• 14.   Wakabayashi, H.; Hamba, M.; Matsumoto, K.; and Tachibana, H.: Effect of irradiation by semiconductor laser on responses evoked in trigeminal caudal neurons by tooth pulp stimulation, Lasers Surg. Med. 13:605-610, 1993.
  • 15.   Kawasaki, K. and Shimizu, N.: Effects of low-energy laser irradiation on bone remodeling during experimental tooth movement in rats, Laser Surg. Med. 26:282-291, 2000.
  • 16.   Kau, C.H.; Kantarci, A.; Shaughnessy, T.; Vachiramon, A.; Santiwong, P.; de la Fuente, A.; Skrenes, D.; Ma, D.; and Brawn, P.: Photobiomodulation accelerates orthodontic alignment in the early phase of treatment, Prog. Orthod. 14:30, 2013.
  • 17.   Shaughnessy, T.; Kantarci, A.; Kau, C.H.; Skrenes, D.; Skrenes, S.; and Ma, D.: Intraoral photobiomodulation-induced orthodontic tooth alignment: A preliminary study, BMC Oral Health 16:3, 2016.
  • 18.   Nahas, A.Z.; Samara, S.A.; and Rastegar-Lari, T.A.: Decrowding of lower anterior segment with and without photobiomodulation: A single center, randomized clinical trial, Lasers Med. Sci. 32:129-135, 2017.
  • 19.   Carvalho-Lobato, P.; Garcia, V.J.; Kasem, K.; Ustrell-Torrent, J.M.; Tallón-Walton, V.; and Manzanares-Céspedes, M.C.: Tooth movement in orthodontic treatment with low-level laser therapy: A systematic review of human and animal studies, Photomed. Laser Surg. 32:302-309, 2014.
  • 20.   Houle, J.P.; Piedade, L.; Todescan, R. Jr.; and Pinheiro, F.H.: The predictability of transverse changes with Invisalign, Angle Orthod. 87:19-24, 2017.
  • 21.   Gkantidis, N.; Mistakidis, I.; Kouskoura, T.; and Pandis, N.: Effectiveness of non-conventional methods for accelerated orthodontic tooth movement: A systematic review and meta-analysis, J. Dent. 42:1300-1319, 2014.
  • 22.   Simon, M.; Keilig, L.; Schwarze, J.; Jung, B.A.; and Bourauel, C.: Treatment outcome and efficacy of an aligner technique—Regarding incisor torque, premolar derotation and molar distalization, BMC Oral Health 14:68, 2014.
  • 23.   Genc, G.; Kocadereli, I.; Tasar, F.; Kilinc, K.; El, S.; and Sarkarati, B.: Effect of low-level laser therapy (LLLT) on orthodontic tooth movement, Lasers Med. Sci. 28:41-47, 2013.
  • 24.   Sousa, M.V.; Scanavini, M.A.; Sannomiya, E.K.; Velasco, L.G.; and Angelieri, F.: Influence of low-level laser on the speed of orthodontic movement, Photomed. Laser Surg. 29:191-196, 2011.
  • 25.   Pratt, M.C.; Kluemper, G.T.; and Lindstrom, A.F.: Patient compliance with orthodontic retainers in the postretention phase, Am. J. Orthod. 140:196-201, 2011.
  • 26.   Schaefer, I. and Braumann, B.: Halitosis, oral health and quality of life during treatment with Invisalign and the effect of a low-dose chlorhexidine solution, J. Orofac. Orthop. 71:430-431, 2010.
  • 27.   Nimeri, G.; Kau, C.H.; Corona, R.; and Shelly, J.: The effect of photobiomodulation on root resorption during orthodontic treatment, Clin. Cosmet. Investig. Dent. 6:1-8, 2014.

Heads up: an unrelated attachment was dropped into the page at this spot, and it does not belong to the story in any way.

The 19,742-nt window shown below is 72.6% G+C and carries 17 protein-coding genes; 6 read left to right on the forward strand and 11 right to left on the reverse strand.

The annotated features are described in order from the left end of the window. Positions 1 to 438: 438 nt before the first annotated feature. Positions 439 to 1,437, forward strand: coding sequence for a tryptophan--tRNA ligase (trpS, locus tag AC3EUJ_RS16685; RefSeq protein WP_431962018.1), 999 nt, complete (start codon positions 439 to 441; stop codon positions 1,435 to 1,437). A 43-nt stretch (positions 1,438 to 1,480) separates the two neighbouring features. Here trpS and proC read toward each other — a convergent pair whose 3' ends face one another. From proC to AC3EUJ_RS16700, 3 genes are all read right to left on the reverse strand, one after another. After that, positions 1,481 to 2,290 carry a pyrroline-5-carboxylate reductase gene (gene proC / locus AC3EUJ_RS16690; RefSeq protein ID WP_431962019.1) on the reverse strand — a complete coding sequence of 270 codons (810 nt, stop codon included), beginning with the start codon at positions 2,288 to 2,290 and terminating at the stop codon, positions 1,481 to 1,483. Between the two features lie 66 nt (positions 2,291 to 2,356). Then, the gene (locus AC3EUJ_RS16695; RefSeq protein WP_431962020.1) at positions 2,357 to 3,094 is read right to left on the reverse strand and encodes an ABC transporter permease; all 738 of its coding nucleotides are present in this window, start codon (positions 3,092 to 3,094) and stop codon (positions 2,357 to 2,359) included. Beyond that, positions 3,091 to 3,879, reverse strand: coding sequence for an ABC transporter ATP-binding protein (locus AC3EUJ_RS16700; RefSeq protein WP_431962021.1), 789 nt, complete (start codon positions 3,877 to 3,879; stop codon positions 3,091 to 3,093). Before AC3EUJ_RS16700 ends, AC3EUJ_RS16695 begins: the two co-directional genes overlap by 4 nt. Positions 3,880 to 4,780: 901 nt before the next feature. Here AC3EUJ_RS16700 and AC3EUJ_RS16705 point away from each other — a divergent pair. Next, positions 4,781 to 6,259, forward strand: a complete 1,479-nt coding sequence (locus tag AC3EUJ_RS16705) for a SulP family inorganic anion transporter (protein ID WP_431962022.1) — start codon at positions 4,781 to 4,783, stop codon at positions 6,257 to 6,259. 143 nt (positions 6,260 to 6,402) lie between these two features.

• KENJI
    DR. OJIMA
  • CHISATO
    DR. DAN
  • HITOSHI
    DR. WATANABE
  • YURIKO
    DR. KUMAGAI

Drs. Ojima, Dan, Watanabe, and Kumagai are in the private practice of orthodontics at Smile Innovation Orthodontics, Kataoka Building 2F, 2-39-5 Hongo, Bunkyo-ku, Tokyo 113-0033, Japan. E-mail Dr. Ojima at kenjiojima@jaligner.com.

Fig. 1A A. 23-year-old female patient with Class II canine relationship, protrusive upper anterior teeth, and anterior open bite before treatment (continued on next page).
Fig. 1B (cont.) B. Initial ClinCheck* records.
Fig. 2 A. Original OrthoPulse** (left) and modified proto­type with distal extension (right). B. Original OrthoPulse. C. Distal extension applies photobiomodulation only to molar regions.
Fig. 3 First Invisalign* set.
Fig. 4 Sequential distalization. A. Distalization of second molars completed after five weeks of treatment. B. Distalization of first molars completed after three months of treatment. C. Distalization of premolars completed after five months of treatment. D. Distalization of canines completed after seven months of treatment. E. Upper anterior retraction completed after 10 months of treatment.
Fig. 5 With upper retraction complete, gingivoplasty performed in upper right anterior region to lengthen crowns and improve gingival margins; upper right canine recontoured to simulate lateral incisor.
Fig. 6A A. Patient after 11 months of treatment. B. Superimposition of pre- and post-treatment cephalometric tracings (continued in next image).
Fig. 6B (cont.) C. Post-treatment ClinCheck records.

FOOTNOTES

REFERENCES

DR. KENJI OJIMA DDS

DR. KENJI OJIMA DDS

DR. CHISATO DAN DDS

DR. CHISATO DAN DDS

DR. HITOSHI WATANABE DDS, PhD

DR. HITOSHI WATANABE DDS, PhD

DR. YURIKO KUMAGAI DDS

DR. YURIKO KUMAGAI DDS